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12. Twenty-Fifth Year Celebration of the JIHIR and JIHIR Expansion
(C. R. Bingham)

This year marks the 25th anniversary of the Joint Institute for Heavy Ion Research. It also marks a time of significant growth of the JIHIR building to accommodate the nuclear theory program in support of HRIBF, and in particular to provide a home for theory visitors to Oak Ridge as part of the Japan-U.S. Theory Institute for Physics with Exotic Nuclei (JUSTIPEN). On January 23 a number of friends of the JIHIR met in the auditorium of the JIHIR to recount and celebrate some of the accomplishments of the institute and to announce the eminent construction of a new eight-office addition to the building. This celebration was billed as a ceremonial session of the JUSTIPEN workshop meeting at the JIHIR on January 23-25, thus making it possible for many of the Japanese participants to join in the celebration of the groundbreaking event.

The JIHIR supports heavy-ion research at the Holifield Radioactive Ion Beam Facility. The Institute houses an intellectual center in the field of heavy-ion research, offering workshops, support for meetings and conferences, and physical accommodations to long- and short-term visiting scientists conducting research related to the Holifield facility. JIHIR operates under an agreement between The University of Tennessee, Oak Ridge National Laboratory, and Vanderbilt University, fulfilling goals of mutual benefit to sponsors and participants. The Institute includes a dormitory facility for use of people conducting research at the Holifield Facility and other short-term visitors.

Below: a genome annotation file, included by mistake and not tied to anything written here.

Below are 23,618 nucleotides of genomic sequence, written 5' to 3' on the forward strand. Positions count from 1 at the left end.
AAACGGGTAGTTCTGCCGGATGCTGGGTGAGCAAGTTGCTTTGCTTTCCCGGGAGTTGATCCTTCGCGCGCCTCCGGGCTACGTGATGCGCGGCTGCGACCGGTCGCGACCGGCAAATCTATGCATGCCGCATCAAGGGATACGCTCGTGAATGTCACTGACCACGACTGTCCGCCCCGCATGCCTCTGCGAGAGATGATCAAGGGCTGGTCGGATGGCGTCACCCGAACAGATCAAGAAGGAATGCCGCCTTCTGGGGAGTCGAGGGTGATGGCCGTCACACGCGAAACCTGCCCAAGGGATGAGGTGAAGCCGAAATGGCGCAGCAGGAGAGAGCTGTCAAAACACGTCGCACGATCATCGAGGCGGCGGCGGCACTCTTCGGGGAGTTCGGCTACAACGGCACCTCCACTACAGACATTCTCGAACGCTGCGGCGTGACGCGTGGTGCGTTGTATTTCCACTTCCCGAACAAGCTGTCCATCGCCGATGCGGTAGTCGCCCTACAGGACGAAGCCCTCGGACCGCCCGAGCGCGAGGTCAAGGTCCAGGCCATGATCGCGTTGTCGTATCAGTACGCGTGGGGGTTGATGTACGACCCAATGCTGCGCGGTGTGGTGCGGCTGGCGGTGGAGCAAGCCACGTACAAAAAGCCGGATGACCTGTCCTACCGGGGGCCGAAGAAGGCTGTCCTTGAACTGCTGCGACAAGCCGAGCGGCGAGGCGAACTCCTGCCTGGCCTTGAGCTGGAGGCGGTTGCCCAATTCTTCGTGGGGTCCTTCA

Two of the founders of the JIHIR, Professors Joseph Hamilton from Vanderbilt and Lee Riedinger from UT Knoxville, were on hand for the celebration to revive some memories of the establishment of the first joint institute at ORNL, the dream of full cooperation of our university and laboratory scientists in the pursuit of forefront nuclear research, and some of the obstacles encountered in building a university building on DOE land. They also discussed many of the accomplishments of the JIHIR in the first 25 years of work and some of the lasting effects of those endeavors. The JIHIR is composed of two parts: the dormitory building, owned by ORNL, was built first with $239K from ORNL, $100K from UT and $100K from Vanderbilt, and the office part owned by UT was built with $350K from the State of Tennessee and $44K from UNISOR/ORAU to provide office space for the UNISOR (UNIRIB) collaboration. Soon after the second building was completed in 1984 the Science Alliance (a state-funded center of excellence at UT) was established, with the JIHIR being one of its cornerstones. The operating budget of the JIHIR has profited greatly from the continuing support of the Science Alliance (~$160K/year) and funds from the ORNL Physics Division and Vanderbilt University over the intervening years.